Governors Ball, in its second year, was a hit in terms of production value, amenities and overall flow of the festival. Fans were never left wanting and that’s a beautiful thing when running a two-day fest. Musically, Governors Ball was the tale of two different days.
Day 1, Saturday, trended to the new, of music, culture and trends that are being popularized as we speak. Pretty much every act of Day 1 could be considered new. Even with more established or older acts like James Murphy or Atmosphere, the day was still skewed quite young. While there were some definite highs, the day day ended on a low with Kid Cudi.
As the headliner, Cudi had all eyes on him and while he presented a self-aware and self-assured identity, his persona was nothing if not half-baked. Without conveying enough swagger, skill, bravado or pedigree, Cudi tried to reach too far on pretty much everything with little to show for it. As a singer Cudi was flat, and as a rapper he had little flow. Mostly, Cudi was for the kids and the converts who seemed to like the set.
The other name on the bill that was deemed headliner-worthy was Passion Pit. Having seen them previously, they were musically robust but there was something missing at the time, and it still feels that way for me. Michael Angelakos was constantly reaching out to the crowd with his trademark falsetto. The allure for me during the set was the new material. Passion Pit tried out “Take a Walk” early, fitting in perfectly with older anthems like “Moth’s Wings” and “The Reeling.”
While the lyrical content of “Take a Walk” was different than typical Passion Pit, the blend of heavy/heady material and jubilant pop that Passion Pit became known for was intact. Other songs like “It’s Not My Fault I’m Happy,” started out more down-tempo before kicking things into high gear. The new songs sounded more confident with Angelakos not relying on his falsetto as much. Fans could have left the fest after the set and, thanks to what came before, not felt slighted.
Read the full review of Governors Ball Day 1 with photos of every set after the jump.
As a rap act ended the day, a rap act started it. K. Flay had plenty to say, constantly unleashing verbal volleys as she criss-crossed the stage. The only time she was standing still was when she was occasionally behind a laptop or aiding in beating out a rhythm on a drum alongside her drummer.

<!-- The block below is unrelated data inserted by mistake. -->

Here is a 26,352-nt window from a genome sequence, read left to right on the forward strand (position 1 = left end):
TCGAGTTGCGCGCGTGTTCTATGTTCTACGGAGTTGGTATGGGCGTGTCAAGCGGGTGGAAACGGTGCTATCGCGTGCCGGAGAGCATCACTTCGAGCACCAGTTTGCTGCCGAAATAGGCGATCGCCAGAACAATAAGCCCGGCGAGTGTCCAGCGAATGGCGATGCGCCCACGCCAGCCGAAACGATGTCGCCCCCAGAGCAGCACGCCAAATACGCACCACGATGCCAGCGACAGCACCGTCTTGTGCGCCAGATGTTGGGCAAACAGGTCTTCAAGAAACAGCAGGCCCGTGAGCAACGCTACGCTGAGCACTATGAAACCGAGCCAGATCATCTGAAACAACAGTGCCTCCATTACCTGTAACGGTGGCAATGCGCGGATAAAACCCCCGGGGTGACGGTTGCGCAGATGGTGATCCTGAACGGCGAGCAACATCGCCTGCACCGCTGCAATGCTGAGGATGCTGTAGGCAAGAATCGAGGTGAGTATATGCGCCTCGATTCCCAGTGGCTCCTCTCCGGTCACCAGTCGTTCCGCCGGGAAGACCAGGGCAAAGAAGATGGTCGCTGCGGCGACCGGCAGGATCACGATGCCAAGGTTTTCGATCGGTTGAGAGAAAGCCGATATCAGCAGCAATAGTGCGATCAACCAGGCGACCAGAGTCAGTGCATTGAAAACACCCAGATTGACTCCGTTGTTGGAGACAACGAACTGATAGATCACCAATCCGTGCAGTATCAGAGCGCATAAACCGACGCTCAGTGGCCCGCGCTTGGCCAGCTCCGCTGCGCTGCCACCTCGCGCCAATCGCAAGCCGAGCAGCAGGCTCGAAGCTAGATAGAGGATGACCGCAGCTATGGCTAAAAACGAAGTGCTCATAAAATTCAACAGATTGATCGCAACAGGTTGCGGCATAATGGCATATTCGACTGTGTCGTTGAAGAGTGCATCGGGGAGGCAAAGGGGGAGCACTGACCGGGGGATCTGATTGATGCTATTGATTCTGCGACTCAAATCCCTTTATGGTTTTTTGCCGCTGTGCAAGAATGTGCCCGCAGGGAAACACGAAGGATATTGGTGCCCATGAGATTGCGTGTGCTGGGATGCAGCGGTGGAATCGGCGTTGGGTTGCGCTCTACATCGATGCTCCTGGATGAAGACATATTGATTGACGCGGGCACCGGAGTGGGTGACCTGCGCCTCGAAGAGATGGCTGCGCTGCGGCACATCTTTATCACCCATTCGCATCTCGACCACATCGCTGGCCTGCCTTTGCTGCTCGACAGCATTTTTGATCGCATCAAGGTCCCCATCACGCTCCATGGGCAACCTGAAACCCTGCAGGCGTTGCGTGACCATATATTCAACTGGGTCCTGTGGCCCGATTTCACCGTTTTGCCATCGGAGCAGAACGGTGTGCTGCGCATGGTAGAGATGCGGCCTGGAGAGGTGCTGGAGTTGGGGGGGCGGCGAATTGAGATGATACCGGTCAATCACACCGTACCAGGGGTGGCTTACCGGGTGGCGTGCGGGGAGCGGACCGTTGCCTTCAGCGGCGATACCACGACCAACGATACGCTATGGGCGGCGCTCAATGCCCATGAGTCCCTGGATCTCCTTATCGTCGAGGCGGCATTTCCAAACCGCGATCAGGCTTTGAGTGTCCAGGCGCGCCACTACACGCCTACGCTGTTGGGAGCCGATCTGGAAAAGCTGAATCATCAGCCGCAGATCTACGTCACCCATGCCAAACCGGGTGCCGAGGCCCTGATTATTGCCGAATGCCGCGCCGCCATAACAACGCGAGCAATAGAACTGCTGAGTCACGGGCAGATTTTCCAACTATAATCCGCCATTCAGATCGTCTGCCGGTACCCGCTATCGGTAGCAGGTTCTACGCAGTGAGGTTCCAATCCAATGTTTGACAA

Art vs. Science traveled all the way from Australia to play Governors Ball. The band felt like a dance-y Man or Astroman?. With matching outfits, plenty of quirk and a fun set, Art vs. Science replaced the surf style of MOAM? for big beats and bass.
The many attendees in face-paint felt right at home with Walk the Moon. This was the first band who already had plenty of fans, which greatly enhanced the vibe and the performance. An even more accessible take on MGMT, Walk the Moon make pop music with a touch of creative intellectual weirdness. Fans treated them like a bigger act and chances are they’ll be playing bigger rooms soon.
New York native Penguin Prison’s set went down smooth, making an easy transition into the day. With Penguin Prison’s set, its value is only skin deep with nothing leaving a lasting impression; a harmless detour. Big Gigantic wins for most unique pairing, blending sax with dubstep beats. Fans were definitely into the Boulder, CO duo who had big beats to go along with a big set of lungs.
Santigold was an early highlight although a weak sound system marred her first song. She quickly recovered and the set was a fun blend of old and new, constantly pulling from every genre possible. With the aid of some stoic dancers, Santigold has a flair for the theatrical and the set was complete with matching outfits. Santigold pulling up some of the best dancers from the crowd only helped to make a good set even better.
Speaking of highlights, Major Lazer was easily the best part of the day. Fans wanted a party and were primed to go crazy before the first note. Once Diplo hit the decks, with the dancers shaking every part of their body and Lazer’s hype man leading the charge, it was a vibrant and raunchy party. The stage was climbed, performers went into the crowd, speakers were used as dance partners. Heck, Major Lazer even took a page from The Flaming Lips’ playbook and made their way into crowd in an inflatable hamster ball.
Special Disco Version and Duck Sauce, the DJ duos of the day, played to big crowds and held them with ease. James Murphy dug into his bag of disco tricks while A-Trak and Armand Van Helden reached for wearable rubber duck bills. I knew what I was getting with SDV and it was enjoyable while I preferred the solo efforts of the men behind Duck Sauce more so than their combined effort.
Atmosphere upped the anger quota slightly. Each rhyme was delivered with conviction. Atmosphere had something to say and nothing was going to stop him from saying it. For many older festival goers, this was the one act they could say they grew up with.
Chromeo was another known commodity. The duo brought those retro vibes, big smile and expressionless dancers. Fans sang along to all of their favorites like “Fancy Footwork,” “Needy Girl” and “Bonafied Lovin’.”
Special Disco Version
Walk the Moon
Art vs. Science